Pie Charts are Off the Menu!
Pie charts are commonly used in business and data journalism, but are they ever the right choice for your data visualization?
Why you shouldn’t use pie charts and how to replace them
Nowadays, pie charts are commonly used in business and data journalism. The message conveyed by pie charts is nearly universally understood, making it tempting to use them in your own data visualisation. While the message that pie charts convey (parts of a whole) is easily understood, the insights they provide are not.
My advice; try not to use charts named after foods. So, if you want to create superior reports, dashboards, and presentations, one easy step is to stop using pie charts. Here’s why.
Exactly what is the purpose of using visual representations like graphs and charts?
Including visual aids like charts and graphs in reports and presentations helps make the material more digestible.
Data visualisations like charts and graphs are meant to simplify the information they present without reducing its quality in any way.
What's wrong with pie charts?
Typically, pie charts are used to illustrate the relative importance of various components. However, humans are notoriously bad at comparing areas (or angles), which is the main requirement of pie charts, so they are often misleading. It is human nature to exaggerate obtuse angles and minimise acute ones.
If you need an alternative to pie charts, bar graphs are usually your best bet.
To better compare data relationships, bar charts are recommended. That's because we can easily make direct comparisons between items of varying shapes and sizes using just one dimension. The bar comparison is much more straightforward than the area comparison of pie slices because humans are much better at comparing objects along a single dimension than along two. It’s just simpler.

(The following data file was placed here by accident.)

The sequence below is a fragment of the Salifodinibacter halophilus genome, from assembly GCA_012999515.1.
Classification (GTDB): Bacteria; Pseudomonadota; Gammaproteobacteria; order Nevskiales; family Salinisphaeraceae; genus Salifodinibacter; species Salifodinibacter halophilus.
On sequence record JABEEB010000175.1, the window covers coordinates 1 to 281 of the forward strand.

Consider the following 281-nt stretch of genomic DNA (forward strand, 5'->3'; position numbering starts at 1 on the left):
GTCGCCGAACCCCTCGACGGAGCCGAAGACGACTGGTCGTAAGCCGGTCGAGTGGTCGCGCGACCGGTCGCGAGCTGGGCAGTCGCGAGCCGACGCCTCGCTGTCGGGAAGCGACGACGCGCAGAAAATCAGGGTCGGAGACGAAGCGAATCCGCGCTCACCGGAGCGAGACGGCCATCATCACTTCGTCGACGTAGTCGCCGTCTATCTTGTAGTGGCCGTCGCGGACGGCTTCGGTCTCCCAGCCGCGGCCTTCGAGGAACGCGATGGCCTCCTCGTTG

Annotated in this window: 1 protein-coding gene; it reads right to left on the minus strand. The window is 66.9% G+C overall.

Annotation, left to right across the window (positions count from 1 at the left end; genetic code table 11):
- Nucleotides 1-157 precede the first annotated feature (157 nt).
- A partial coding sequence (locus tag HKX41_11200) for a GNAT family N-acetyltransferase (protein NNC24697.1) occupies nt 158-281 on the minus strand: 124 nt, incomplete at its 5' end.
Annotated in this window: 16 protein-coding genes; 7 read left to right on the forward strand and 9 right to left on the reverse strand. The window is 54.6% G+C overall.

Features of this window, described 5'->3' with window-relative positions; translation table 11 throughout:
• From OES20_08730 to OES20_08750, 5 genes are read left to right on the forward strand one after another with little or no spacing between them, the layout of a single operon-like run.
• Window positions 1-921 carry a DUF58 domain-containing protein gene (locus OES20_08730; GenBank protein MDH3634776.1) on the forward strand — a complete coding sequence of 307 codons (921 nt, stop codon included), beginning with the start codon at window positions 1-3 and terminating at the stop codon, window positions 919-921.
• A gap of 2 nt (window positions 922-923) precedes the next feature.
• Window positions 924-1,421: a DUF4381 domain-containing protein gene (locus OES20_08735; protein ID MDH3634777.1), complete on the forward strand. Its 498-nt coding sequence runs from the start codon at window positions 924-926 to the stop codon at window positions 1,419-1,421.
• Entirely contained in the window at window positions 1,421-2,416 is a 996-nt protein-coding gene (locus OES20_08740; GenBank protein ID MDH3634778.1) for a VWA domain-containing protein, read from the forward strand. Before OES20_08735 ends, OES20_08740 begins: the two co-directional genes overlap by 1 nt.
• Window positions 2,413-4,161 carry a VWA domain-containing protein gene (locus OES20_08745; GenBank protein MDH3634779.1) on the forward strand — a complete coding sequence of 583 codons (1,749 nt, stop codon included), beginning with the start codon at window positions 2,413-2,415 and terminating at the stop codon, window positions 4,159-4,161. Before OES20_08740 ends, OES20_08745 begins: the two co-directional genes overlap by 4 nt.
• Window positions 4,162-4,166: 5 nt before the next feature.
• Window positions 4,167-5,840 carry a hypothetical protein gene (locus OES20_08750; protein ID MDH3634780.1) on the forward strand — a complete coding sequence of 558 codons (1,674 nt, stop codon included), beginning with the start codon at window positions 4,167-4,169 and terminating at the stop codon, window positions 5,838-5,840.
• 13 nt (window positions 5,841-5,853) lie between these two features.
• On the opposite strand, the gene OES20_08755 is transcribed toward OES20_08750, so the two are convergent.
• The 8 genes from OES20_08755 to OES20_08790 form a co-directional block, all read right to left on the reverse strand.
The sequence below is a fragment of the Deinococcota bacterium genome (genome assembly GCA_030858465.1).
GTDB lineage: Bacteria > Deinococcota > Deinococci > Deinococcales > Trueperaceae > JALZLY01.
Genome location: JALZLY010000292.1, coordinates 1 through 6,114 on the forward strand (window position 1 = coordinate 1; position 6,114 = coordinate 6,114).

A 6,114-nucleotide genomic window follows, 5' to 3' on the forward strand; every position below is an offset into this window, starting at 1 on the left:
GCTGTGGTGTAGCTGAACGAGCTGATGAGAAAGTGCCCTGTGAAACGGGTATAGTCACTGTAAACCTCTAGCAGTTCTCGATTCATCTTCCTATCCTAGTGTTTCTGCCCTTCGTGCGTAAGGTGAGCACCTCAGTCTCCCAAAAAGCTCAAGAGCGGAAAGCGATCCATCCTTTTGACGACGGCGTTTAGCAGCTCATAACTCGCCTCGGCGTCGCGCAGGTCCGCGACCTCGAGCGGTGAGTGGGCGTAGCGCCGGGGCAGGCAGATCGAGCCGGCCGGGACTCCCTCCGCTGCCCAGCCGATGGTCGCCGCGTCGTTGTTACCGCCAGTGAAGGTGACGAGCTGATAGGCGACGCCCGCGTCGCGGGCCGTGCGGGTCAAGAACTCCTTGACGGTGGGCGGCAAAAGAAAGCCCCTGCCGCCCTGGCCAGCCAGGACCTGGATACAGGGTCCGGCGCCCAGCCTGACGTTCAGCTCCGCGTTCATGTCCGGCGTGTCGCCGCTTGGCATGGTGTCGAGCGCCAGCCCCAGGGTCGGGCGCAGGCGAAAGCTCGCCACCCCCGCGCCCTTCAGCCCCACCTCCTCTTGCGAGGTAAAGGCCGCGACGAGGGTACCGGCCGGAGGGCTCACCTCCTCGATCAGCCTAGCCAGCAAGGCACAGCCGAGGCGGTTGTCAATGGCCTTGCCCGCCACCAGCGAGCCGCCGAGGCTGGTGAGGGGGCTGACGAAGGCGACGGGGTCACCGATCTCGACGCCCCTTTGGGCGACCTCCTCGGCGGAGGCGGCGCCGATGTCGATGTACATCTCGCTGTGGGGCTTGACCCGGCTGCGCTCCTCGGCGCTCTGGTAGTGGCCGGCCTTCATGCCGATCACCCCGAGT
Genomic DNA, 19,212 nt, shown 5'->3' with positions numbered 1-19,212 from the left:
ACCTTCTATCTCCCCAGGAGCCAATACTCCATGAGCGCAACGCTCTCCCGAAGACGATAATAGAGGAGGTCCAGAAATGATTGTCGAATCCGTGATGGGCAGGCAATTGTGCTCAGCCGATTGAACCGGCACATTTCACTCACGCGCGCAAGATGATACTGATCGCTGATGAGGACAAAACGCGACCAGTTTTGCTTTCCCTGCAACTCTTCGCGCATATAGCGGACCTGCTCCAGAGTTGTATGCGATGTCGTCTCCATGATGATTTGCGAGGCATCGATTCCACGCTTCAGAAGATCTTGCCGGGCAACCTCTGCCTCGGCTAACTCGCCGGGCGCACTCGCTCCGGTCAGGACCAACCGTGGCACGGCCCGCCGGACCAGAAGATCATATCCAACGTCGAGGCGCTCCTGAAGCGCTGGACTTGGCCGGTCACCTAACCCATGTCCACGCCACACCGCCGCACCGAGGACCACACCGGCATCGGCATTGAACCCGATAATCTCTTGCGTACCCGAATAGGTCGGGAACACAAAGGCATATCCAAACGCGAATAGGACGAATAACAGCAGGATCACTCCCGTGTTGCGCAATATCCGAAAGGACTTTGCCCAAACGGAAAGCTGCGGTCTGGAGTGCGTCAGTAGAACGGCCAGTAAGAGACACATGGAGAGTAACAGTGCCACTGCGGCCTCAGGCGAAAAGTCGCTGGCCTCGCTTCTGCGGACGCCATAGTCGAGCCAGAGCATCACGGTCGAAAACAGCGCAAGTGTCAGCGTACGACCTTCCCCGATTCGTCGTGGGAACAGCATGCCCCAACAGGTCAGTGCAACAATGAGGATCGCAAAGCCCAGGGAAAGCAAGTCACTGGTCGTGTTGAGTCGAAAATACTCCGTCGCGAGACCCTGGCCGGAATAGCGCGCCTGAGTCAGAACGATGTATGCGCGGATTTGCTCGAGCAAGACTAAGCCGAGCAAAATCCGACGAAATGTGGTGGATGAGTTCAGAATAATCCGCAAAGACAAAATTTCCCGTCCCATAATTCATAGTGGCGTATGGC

It's true that pie charts are more aesthetically pleasing than other types of graphs. The problem is that they aren't very good at what they do.
Data presented in a table is much more readable than when it was scattered inconveniently around the edge of the pie. If that's the case, then what's the point of a graph? Why present a picture of the data if it cannot be understood and does not enhance the presentation of the data in any way? The answer is: You shouldn’t. When a visual representation of the data reveals interesting connections (patterns, trends, and outliers) that would be difficult to infer from the tabular data alone, a graph has served its purpose.
Many other academics share the opinion that pie charts are bad. William Cleveland wasn't the first to criticise pie charts, but his 1984 scientific paper found that people were 1.96 times more likely to draw the correct conclusion when presented with data in the form of a bar chart rather than a pie chart. That's because it's simpler to compare lengths than angles.
When to use pie charts
If you're trying to visualise more than two options, like yes/no, most data scientists will tell you to avoid using pie charts. Still, you'd need to add numerical labels; otherwise, the data won't be easily interpreted.
Even so, from a purely personal standpoint, I might still consider employing bar charts in this case. For me, it’s just a matter of best practices.
Not ready to give up on pie?
Understandably, your consumers may not care about the complexity of pie charts, they may want one anyway. Since they are paying you, you have to deliver it.
Do this instead:
If you insist on using them anyway, order the slices by size to make it easier to read, and limit their use to percentage breakdowns in which each slice represents a certain percentage out of 100%. Avoid using a pie chart with more than five sections, and never make it three-dimensional.
But please promise me that you will first try a bar graph and compare it to a pie chart to see which one is simpler to read and understand, and only then will you ever go ahead and add a pie chart to any report or presentation.